D8. What is split receipting?
Short answerLong answer
The term “split receipting” refers to the fact that, from the charity’s perspective, the donation is split into two portions:
- the portion for which the charity can issue a receipt (that is, the eligible amount)
- the portion for which the charity cannot issue a receipt (that is, the advantage).
Split receipting is a legislative concept in which a donor can receive something in return for a gift and still be eligible for a tax receipt. In such a case, the donor is said to receive an advantage and split receipting is required. The gift must, however, still be a voluntary transfer of property and must meet the intention to make a gift threshold, which means that there is a limit on how much advantage a donor can receive and still get a tax receipt.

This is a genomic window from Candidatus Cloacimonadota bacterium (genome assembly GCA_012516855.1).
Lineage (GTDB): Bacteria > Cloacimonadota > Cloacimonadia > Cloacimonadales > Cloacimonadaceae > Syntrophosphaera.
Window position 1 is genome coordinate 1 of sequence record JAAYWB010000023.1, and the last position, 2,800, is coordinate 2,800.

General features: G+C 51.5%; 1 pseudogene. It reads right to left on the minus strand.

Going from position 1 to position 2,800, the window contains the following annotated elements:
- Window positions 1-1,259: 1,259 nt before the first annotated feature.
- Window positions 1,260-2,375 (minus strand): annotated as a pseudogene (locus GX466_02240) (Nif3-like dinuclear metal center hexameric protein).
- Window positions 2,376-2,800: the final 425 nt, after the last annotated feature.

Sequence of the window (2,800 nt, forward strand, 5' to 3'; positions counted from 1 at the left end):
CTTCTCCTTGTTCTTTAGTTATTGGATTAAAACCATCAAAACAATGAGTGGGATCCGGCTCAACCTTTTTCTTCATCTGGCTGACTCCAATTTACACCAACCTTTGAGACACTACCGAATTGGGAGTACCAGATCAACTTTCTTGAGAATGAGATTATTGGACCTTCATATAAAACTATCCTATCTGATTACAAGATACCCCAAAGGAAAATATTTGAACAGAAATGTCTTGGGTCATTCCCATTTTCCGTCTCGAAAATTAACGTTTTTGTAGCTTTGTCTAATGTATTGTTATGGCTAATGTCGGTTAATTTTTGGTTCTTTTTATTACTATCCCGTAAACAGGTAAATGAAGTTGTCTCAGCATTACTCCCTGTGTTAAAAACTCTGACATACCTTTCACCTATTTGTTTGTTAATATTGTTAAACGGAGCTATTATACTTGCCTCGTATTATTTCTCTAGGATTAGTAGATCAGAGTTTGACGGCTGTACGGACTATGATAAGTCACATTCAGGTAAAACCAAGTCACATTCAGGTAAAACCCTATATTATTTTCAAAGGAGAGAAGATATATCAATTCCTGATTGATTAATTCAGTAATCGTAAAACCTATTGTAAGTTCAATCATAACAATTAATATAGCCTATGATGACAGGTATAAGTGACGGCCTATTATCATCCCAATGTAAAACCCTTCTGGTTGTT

Note that, to be taken into account for split receipting purposes, an advantage must meet the intention to make a gift threshold and exceed the de minimis amount for purposes of the donation). If the intention to make a gift threshold is surpassed, that is, the value of the advantage exceeds 80 per cent of the gift, no receipt may be issued for the transaction. If the de minimis amount is not met (the lesser of 10 per cent of the gift or $75), the advantage is not taken into consideration in determining the amount of the receipt.
For more information on split receipting, see